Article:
As always, culture is key and essential for embracing change. Be humble and accept that even the best ideas do not always bring the expected benefits. You will need to be able to “fail fast”, and avoid the “hippo” (highest paid person’s opinion) trap. A digital healthcare system should be able to run multiple trials on new approaches at any one time using routine data and advanced analytics (for both identifying cohorts and extracting insights), but the methodology will often be more akin to start-ups than to classical academia (even though the latter will always have its place).

But, of course, the final word must go to the patients — or to citizens for trials on maintenance of wellness. They badly need faster innovation, and we must assess the efficacy of new developments from their perspective on their data. Everyone involved needs to recognize this and back-up innovation with the trustworthiness acquired through appropriate consent, privacy and security approaches.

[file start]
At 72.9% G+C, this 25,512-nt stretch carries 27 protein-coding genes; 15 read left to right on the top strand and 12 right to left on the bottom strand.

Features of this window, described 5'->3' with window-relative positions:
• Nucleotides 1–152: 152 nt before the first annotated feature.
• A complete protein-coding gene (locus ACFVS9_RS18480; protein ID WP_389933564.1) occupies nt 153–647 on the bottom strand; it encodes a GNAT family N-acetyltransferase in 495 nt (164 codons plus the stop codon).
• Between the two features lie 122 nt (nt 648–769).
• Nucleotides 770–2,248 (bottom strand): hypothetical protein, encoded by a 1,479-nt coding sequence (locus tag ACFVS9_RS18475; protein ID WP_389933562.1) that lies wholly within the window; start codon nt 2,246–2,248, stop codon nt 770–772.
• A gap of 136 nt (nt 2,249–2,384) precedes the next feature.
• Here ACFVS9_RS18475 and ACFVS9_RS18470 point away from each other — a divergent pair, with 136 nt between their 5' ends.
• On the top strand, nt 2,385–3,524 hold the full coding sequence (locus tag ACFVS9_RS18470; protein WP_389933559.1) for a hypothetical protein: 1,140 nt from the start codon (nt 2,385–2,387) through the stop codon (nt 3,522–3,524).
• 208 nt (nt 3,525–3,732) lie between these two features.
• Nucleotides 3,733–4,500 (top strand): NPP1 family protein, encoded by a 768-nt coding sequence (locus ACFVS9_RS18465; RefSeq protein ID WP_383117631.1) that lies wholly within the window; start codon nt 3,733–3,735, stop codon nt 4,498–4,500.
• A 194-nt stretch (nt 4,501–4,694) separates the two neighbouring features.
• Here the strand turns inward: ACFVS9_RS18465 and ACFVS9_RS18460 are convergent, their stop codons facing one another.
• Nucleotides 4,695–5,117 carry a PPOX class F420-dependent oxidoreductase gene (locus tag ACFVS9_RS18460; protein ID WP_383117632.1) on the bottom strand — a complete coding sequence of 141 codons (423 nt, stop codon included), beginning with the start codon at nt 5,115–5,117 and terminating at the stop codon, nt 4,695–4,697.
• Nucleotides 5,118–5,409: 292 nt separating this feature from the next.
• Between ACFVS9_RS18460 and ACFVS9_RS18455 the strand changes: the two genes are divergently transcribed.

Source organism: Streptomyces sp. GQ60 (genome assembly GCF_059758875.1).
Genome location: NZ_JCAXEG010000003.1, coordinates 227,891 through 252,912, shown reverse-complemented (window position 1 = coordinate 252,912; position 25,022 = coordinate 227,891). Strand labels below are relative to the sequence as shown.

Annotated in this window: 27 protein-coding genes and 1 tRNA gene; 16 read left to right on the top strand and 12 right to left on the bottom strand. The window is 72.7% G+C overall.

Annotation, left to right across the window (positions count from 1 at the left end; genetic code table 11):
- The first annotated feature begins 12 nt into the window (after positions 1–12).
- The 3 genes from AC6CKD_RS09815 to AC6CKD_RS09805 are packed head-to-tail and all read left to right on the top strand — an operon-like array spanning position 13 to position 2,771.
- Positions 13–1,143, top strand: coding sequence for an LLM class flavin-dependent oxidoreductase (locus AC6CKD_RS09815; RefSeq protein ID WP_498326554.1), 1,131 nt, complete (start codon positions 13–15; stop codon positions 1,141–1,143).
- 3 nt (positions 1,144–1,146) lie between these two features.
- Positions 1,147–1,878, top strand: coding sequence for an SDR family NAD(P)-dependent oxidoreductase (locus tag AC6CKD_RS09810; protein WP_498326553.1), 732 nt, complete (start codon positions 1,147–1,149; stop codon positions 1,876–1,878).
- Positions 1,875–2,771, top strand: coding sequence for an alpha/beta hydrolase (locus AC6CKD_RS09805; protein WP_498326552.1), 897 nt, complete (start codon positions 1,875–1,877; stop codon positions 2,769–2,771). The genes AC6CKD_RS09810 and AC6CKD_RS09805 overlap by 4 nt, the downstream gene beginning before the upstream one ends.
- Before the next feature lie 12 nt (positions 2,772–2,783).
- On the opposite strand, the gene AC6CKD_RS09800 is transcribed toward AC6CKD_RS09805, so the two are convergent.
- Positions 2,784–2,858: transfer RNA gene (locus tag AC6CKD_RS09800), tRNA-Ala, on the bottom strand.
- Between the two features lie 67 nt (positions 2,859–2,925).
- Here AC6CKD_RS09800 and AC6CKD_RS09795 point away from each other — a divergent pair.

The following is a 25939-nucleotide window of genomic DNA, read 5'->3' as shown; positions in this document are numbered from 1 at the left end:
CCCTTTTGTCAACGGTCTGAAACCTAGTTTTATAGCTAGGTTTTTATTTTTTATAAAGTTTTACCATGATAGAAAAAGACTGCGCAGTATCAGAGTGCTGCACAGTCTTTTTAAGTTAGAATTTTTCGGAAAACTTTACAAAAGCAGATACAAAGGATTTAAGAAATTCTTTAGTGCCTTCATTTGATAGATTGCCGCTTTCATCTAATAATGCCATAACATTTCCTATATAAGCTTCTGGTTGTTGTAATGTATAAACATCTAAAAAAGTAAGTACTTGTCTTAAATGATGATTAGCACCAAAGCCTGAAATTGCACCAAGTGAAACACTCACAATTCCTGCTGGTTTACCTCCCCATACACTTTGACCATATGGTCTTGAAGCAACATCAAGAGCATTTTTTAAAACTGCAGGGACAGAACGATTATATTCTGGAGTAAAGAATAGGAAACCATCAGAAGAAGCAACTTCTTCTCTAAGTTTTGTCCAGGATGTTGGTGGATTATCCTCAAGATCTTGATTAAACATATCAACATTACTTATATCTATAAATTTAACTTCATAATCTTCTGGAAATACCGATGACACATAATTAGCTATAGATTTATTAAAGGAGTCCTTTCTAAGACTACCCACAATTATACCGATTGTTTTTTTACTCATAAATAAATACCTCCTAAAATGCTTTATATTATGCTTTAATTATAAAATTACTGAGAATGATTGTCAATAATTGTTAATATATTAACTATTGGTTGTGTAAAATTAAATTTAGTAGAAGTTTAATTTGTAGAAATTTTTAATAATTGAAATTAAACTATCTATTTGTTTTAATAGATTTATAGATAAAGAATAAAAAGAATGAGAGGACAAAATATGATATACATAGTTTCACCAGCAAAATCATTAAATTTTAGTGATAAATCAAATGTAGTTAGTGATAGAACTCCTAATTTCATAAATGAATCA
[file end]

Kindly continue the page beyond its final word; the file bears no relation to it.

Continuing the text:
Ben Bridgewater, M.D., was the director of global advisory for DXC’s Healthcare and Life Sciences Build organisation. He is an expert on health informatics, national clinical audit, clinical governance, healthcare transparency, patient-experience measurement and digital transformation in healthcare. He is now chief executive of Health Innovation Manchester.






  1. […] healthcare organisations also require “adaptive execution”.  We previously referred to the slow innovation cycle in medicine, with an average time from ideation to change in practice at a scale of 17 years, and […]